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Devil in a Blue Dress(SE)/B+, A-

Columbia/1995/101m/ANA 1.85, FS 1.33

    The artwork for the advertising campaign of Devil in a Blue Dress elegantly captured the snap and pizzazz of the era in which this film is set. The film doesn’t have that anticipated sparkle, neither in look or pace. It’s a good film, yes, but it couldn’t have been a terrific film. Director Carl Franklin following the success of One False Move got to show off his talents with a much bigger budget and a genuine Hollywood movie star in Denzel Washington. He acquits himself in fine style. Franklin’s screenplay might have played a bit tighter, but all the elements make sense and it’s a on target adaptation of Walter Mosley’s novel. A keen sense of period dominates much of the action and values.
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Easy Rawlins: "When somebody tells me there ain't nothing to worry about, I usually look down to see if my fly open" ©Columbia

      Easy Rawlins lets integrity get in the way of his factory job and finds himself loose on the street and desperate for the buck to pay the bank. Rawlins gets seduced into the devious world of Los Angeles politics and guns with the promise of easy money and limited involvement. It just doesn’t seem to work that way. Before Devil in a Blue Dress wends its way to conclusion, Rawlins in implicated in a number of murders, is battered about by forces on both sides of the fence and has to dig into his questionable past to come up with the solution for survival. Rawlins is a great character and deserves a sequel or two, but the pale performance of Devil in a Blue Dress at the box office may preclude that future.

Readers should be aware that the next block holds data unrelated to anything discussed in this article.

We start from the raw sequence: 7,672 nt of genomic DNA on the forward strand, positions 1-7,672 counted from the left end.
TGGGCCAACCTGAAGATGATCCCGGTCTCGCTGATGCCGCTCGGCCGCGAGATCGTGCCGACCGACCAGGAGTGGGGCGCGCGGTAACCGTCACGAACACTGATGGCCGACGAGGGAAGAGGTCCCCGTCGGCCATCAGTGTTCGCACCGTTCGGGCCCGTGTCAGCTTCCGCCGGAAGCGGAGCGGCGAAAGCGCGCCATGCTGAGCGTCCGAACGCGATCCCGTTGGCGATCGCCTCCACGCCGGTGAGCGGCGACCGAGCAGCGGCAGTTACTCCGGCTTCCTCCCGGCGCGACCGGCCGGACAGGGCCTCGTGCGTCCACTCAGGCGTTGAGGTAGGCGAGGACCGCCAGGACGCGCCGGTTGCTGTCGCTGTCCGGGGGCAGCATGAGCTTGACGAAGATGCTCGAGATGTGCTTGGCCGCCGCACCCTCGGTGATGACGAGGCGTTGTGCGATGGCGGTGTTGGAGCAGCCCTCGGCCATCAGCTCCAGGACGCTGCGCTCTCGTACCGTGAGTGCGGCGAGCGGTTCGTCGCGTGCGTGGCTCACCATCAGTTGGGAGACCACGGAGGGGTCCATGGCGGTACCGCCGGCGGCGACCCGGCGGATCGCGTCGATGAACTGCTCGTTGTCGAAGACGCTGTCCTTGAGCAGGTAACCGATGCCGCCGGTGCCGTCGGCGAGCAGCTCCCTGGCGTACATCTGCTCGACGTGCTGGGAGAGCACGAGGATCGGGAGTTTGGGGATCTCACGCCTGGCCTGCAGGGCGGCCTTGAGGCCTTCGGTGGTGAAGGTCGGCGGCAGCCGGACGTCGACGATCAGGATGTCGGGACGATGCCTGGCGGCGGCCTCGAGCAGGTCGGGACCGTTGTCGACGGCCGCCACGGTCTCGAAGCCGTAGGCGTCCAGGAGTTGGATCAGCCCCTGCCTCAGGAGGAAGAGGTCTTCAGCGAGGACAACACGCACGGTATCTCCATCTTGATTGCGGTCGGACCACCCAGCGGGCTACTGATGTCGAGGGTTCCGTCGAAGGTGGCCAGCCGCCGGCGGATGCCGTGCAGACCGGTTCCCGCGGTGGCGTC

The film is photographed with a mostly nostalgic patina by skillful Tak Fujimoto. No doubt it’s the look that Franklin wanted to evoke a period gone by. I think Devil in a Blue Dress would have worked so much better with an emphasis on gloss: glittering nights, ruby lips, mirrored pistols and reflections on polished period cars.
      The magnetic star presence of Denzel Washington is once again on display in Devil in a Blue Dress. This guy is a natural, a throw-back to the great stars of yesteryear. Easy Rawlins is a worthy character to make best use of Washington’s charisma and sex appeal. Whether managing the unpredictable Mouse, played with gleeful menace by Don Cheadle, or reacting the overtures of a sexy Jennifer Beals, Washington is in the driver’s seat. Even when he is clobbered by cops or gunsels he dominates the scenes. Credit Franklin for doing a fine job in guiding his actors to excellent screen performances.
      The music alone is enough reason to visit Devil in a Blue Dress. Blues and Jazz of the forties lace the soundtrack with authenticity. The wail of T-Bone Walker, the flash of Duke Ellington or the period sound of Kay Kyser accompany the images. The outstanding score by Elmer Bernstein adds an hardened edge to the material and unifies musical elements brilliantly.
      This outstanding special edition DVD from Columbia captures the mood sought after by director Carl Franklin. Shadow detail is quite good in difficult lighting circumstances. The image is sharp and color is accurate. Fujimoto’s accomplished photography which perfectly lights black and white actors in the same scenes is transferred extremely well to DVD. The Dolby Digital 5:1 sound is excellent. Surround information enhances the action, but is not especially aggressive. It has more of an overall ambient quality to it. The music sounds great. Whether period songs or Bernstein’s score, it’s clean and breezy. The world of Easy Rawlins makes an easy move to DVD. The Don Cheadle screen test is a lot of fun to watch. Cheadle exhibits the charisma that makes Mouse a fascinating character. Off screen, the voices of Carl Franklin and Denzel Washington throw the Easy Rawlins dialogue at Cheadle. One wonders if maybe Franklin should give acting a try with those excellent line readings. Carl Franklin’s audio commentary adds another dimension to viewing Devil in a Blue Dress. Providing knowledgeable insights into Los Angeles during the forties. My DVD defaulted to English subtitles on, an annoyance to be sure.